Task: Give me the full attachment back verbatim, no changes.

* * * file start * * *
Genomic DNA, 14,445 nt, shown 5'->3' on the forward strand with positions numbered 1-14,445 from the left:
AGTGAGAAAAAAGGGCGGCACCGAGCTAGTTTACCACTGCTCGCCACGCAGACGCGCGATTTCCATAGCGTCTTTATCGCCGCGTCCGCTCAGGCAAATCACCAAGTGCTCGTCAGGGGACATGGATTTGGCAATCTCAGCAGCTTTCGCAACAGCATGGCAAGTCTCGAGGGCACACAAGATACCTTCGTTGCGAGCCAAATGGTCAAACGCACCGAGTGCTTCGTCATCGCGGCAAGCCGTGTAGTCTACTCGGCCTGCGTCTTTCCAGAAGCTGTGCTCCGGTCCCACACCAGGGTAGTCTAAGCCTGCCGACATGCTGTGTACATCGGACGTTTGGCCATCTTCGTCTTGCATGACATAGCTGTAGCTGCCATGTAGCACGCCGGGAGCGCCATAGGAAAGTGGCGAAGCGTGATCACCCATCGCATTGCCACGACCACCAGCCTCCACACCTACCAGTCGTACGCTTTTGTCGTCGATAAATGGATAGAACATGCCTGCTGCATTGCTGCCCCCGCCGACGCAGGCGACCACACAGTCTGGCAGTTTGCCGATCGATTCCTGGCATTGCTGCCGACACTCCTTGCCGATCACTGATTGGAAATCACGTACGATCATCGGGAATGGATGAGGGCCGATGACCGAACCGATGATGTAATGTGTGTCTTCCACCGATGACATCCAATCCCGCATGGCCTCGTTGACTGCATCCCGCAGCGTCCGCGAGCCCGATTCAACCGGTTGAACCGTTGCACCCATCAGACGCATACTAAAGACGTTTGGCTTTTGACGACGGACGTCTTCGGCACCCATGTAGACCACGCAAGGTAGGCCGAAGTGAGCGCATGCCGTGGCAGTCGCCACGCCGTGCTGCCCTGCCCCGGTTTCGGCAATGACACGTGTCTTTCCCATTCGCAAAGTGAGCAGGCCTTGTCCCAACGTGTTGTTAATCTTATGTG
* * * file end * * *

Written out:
Genomic DNA, 14,445 nt, shown 5'->3' on the forward strand with positions numbered 1-14,445 from the left:
AGTGAGAAAAAAGGGCGGCACCGAGCTAGTTTACCACTGCTCGCCACGCAGACGCGCGATTTCCATAGCGTCTTTATCGCCGCGTCCGCTCAGGCAAATCACCAAGTGCTCGTCAGGGGACATGGATTTGGCAATCTCAGCAGCTTTCGCAACAGCATGGCAAGTCTCGAGGGCACACAAGATACCTTCGTTGCGAGCCAAATGGTCAAACGCACCGAGTGCTTCGTCATCGCGGCAAGCCGTGTAGTCTACTCGGCCTGCGTCTTTCCAGAAGCTGTGCTCCGGTCCCACACCAGGGTAGTCTAAGCCTGCCGACATGCTGTGTACATCGGACGTTTGGCCATCTTCGTCTTGCATGACATAGCTGTAGCTGCCATGTAGCACGCCGGGAGCGCCATAGGAAAGTGGCGAAGCGTGATCACCCATCGCATTGCCACGACCACCAGCCTCCACACCTACCAGTCGTACGCTTTTGTCGTCGATAAATGGATAGAACATGCCTGCTGCATTGCTGCCCCCGCCGACGCAGGCGACCACACAGTCTGGCAGTTTGCCGATCGATTCCTGGCATTGCTGCCGACACTCCTTGCCGATCACTGATTGGAAATCACGTACGATCATCGGGAATGGATGAGGGCCGATGACCGAACCGATGATGTAATGTGTGTCTTCCACCGATGACATCCAATCCCGCATGGCCTCGTTGACTGCATCCCGCAGCGTCCGCGAGCCCGATTCAACCGGTTGAACCGTTGCACCCATCAGACGCATACTAAAGACGTTTGGCTTTTGACGACGGACGTCTTCGGCACCCATGTAGACCACGCAAGGTAGGCCGAAGTGAGCGCATGCCGTGGCAGTCGCCACGCCGTGCTGCCCTGCCCCGGTTTCGGCAATGACACGTGTCTTTCCCATTCGCAAAGTGAGCAGGCCTTGTCCCAACGTGTTGTTAATCTTATGTG